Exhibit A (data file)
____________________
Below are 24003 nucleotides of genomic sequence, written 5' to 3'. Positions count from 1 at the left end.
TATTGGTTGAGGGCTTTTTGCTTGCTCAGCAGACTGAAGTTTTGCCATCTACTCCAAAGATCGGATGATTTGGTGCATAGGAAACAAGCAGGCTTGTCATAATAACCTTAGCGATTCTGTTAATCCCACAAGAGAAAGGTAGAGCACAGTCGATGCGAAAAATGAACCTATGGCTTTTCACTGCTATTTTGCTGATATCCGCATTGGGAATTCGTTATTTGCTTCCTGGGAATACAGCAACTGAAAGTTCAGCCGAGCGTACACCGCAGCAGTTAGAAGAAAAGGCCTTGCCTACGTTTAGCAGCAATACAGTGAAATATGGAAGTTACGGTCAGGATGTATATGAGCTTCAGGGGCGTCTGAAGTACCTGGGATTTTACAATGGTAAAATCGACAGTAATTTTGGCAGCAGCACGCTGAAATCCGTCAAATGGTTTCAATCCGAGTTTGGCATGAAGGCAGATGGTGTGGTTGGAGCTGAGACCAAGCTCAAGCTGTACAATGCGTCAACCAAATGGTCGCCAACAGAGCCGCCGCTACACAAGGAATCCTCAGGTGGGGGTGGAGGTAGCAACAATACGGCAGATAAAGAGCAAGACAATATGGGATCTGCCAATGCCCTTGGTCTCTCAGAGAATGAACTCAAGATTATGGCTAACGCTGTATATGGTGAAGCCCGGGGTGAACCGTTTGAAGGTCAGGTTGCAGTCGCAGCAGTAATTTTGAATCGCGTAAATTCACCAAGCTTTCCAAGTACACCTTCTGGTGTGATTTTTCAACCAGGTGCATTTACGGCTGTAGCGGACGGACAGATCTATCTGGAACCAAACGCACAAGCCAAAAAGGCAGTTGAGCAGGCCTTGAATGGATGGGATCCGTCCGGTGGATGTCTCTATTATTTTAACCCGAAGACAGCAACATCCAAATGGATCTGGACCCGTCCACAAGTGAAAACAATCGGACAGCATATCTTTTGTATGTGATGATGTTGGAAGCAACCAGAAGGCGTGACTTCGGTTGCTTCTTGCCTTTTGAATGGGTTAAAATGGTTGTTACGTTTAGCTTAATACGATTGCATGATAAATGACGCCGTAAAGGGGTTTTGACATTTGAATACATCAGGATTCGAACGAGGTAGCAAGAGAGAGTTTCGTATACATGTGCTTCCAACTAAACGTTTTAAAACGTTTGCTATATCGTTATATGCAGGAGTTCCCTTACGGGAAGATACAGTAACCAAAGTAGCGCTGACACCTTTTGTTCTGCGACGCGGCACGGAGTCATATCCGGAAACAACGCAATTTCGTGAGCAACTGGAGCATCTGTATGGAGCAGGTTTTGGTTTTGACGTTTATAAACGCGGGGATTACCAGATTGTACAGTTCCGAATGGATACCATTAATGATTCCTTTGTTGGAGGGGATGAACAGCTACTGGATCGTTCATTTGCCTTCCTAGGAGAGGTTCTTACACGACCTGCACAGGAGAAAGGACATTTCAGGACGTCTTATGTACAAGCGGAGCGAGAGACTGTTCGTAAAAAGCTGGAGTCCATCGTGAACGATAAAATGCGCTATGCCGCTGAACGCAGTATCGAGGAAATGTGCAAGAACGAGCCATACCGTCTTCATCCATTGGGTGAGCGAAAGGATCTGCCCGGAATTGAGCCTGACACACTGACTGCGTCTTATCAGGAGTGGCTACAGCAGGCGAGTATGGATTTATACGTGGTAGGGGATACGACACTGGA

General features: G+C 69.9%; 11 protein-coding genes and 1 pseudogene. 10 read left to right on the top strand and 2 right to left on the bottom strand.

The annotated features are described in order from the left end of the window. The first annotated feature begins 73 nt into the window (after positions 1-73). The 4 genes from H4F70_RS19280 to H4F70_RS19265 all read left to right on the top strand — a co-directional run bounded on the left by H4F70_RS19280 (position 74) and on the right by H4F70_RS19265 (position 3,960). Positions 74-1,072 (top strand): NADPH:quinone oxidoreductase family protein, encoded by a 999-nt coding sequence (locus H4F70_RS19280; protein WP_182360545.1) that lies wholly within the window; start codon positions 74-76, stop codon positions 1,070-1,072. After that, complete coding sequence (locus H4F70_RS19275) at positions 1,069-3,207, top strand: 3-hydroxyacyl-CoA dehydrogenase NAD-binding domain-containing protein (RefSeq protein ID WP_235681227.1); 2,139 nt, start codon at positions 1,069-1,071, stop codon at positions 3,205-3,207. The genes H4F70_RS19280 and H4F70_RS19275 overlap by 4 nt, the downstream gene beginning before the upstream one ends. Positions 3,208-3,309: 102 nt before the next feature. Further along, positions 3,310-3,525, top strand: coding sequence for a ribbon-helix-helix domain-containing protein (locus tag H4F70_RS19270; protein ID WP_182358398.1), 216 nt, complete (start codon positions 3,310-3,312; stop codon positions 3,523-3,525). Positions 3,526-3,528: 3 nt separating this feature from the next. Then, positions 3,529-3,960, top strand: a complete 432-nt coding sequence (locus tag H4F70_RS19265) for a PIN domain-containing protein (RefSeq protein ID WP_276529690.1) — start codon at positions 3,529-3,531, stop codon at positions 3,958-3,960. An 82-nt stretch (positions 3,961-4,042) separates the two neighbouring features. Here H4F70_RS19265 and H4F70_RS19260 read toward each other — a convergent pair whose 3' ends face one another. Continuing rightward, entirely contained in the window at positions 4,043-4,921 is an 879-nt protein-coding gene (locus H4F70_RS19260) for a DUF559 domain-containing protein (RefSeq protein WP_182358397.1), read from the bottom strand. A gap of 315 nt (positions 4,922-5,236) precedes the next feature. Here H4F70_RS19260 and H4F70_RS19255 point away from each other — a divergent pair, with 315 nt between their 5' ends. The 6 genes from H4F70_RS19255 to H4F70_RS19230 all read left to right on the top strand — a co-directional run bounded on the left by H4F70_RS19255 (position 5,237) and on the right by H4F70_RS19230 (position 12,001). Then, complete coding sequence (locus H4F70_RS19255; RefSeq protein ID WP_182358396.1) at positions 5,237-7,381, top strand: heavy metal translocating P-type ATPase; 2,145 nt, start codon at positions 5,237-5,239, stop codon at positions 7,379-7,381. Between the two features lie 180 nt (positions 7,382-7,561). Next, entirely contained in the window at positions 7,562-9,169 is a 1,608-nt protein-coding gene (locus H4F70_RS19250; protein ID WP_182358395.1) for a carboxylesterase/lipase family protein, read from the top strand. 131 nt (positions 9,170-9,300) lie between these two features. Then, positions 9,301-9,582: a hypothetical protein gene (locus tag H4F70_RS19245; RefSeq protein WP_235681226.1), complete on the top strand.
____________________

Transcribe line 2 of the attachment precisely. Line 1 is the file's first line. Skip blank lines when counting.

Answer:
TATTGGTTGAGGGCTTTTTGCTTGCTCAGCAGACTGAAGTTTTGCCATCTACTCCAAAGATCGGATGATTTGGTGCATAGGAAACAAGCAGGCTTGTCATAATAACCTTAGCGATTCTGTTAATCCCACAAGAGAAAGGTAGAGCACAGTCGATGCGAAAAATGAACCTATGGCTTTTCACTGCTATTTTGCTGATATCCGCATTGGGAATTCGTTATTTGCTTCCTGGGAATACAGCAACTGAAAGTTCAGCCGAGCGTACACCGCAGCAGTTAGAAGAAAAGGCCTTGCCTACGTTTAGCAGCAATACAGTGAAATATGGAAGTTACGGTCAGGATGTATATGAGCTTCAGGGGCGTCTGAAGTACCTGGGATTTTACAATGGTAAAATCGACAGTAATTTTGGCAGCAGCACGCTGAAATCCGTCAAATGGTTTCAATCCGAGTTTGGCATGAAGGCAGATGGTGTGGTTGGAGCTGAGACCAAGCTCAAGCTGTACAATGCGTCAACCAAATGGTCGCCAACAGAGCCGCCGCTACACAAGGAATCCTCAGGTGGGGGTGGAGGTAGCAACAATACGGCAGATAAAGAGCAAGACAATATGGGATCTGCCAATGCCCTTGGTCTCTCAGAGAATGAACTCAAGATTATGGCTAACGCTGTATATGGTGAAGCCCGGGGTGAACCGTTTGAAGGTCAGGTTGCAGTCGCAGCAGTAATTTTGAATCGCGTAAATTCACCAAGCTTTCCAAGTACACCTTCTGGTGTGATTTTTCAACCAGGTGCATTTACGGCTGTAGCGGACGGACAGATCTATCTGGAACCAAACGCACAAGCCAAAAAGGCAGTTGAGCAGGCCTTGAATGGATGGGATCCGTCCGGTGGATGTCTCTATTATTTTAACCCGAAGACAGCAACATCCAAATGGATCTGGACCCGTCCACAAGTGAAAACAATCGGACAGCATATCTTTTGTATGTGATGATGTTGGAAGCAACCAGAAGGCGTGACTTCGGTTGCTTCTTGCCTTTTGAATGGGTTAAAATGGTTGTTACGTTTAGCTTAATACGATTGCATGATAAATGACGCCGTAAAGGGGTTTTGACATTTGAATACATCAGGATTCGAACGAGGTAGCAAGAGAGAGTTTCGTATACATGTGCTTCCAACTAAACGTTTTAAAACGTTTGCTATATCGTTATATGCAGGAGTTCCCTTACGGGAAGATACAGTAACCAAAGTAGCGCTGACACCTTTTGTTCTGCGACGCGGCACGGAGTCATATCCGGAAACAACGCAATTTCGTGAGCAACTGGAGCATCTGTATGGAGCAGGTTTTGGTTTTGACGTTTATAAACGCGGGGATTACCAGATTGTACAGTTCCGAATGGATACCATTAATGATTCCTTTGTTGGAGGGGATGAACAGCTACTGGATCGTTCATTTGCCTTCCTAGGAGAGGTTCTTACACGACCTGCACAGGAGAAAGGACATTTCAGGACGTCTTATGTACAAGCGGAGCGAGAGACTGTTCGTAAAAAGCTGGAGTCCATCGTGAACGATAAAATGCGCTATGCCGCTGAACGCAGTATCGAGGAAATGTGCAAGAACGAGCCATACCGTCTTCATCCATTGGGTGAGCGAAAGGATCTGCCCGGAATTGAGCCTGACACACTGACTGCGTCTTATCAGGAGTGGCTACAGCAGGCGAGTATGGATTTATACGTGGTAGGGGATACGACACTGGA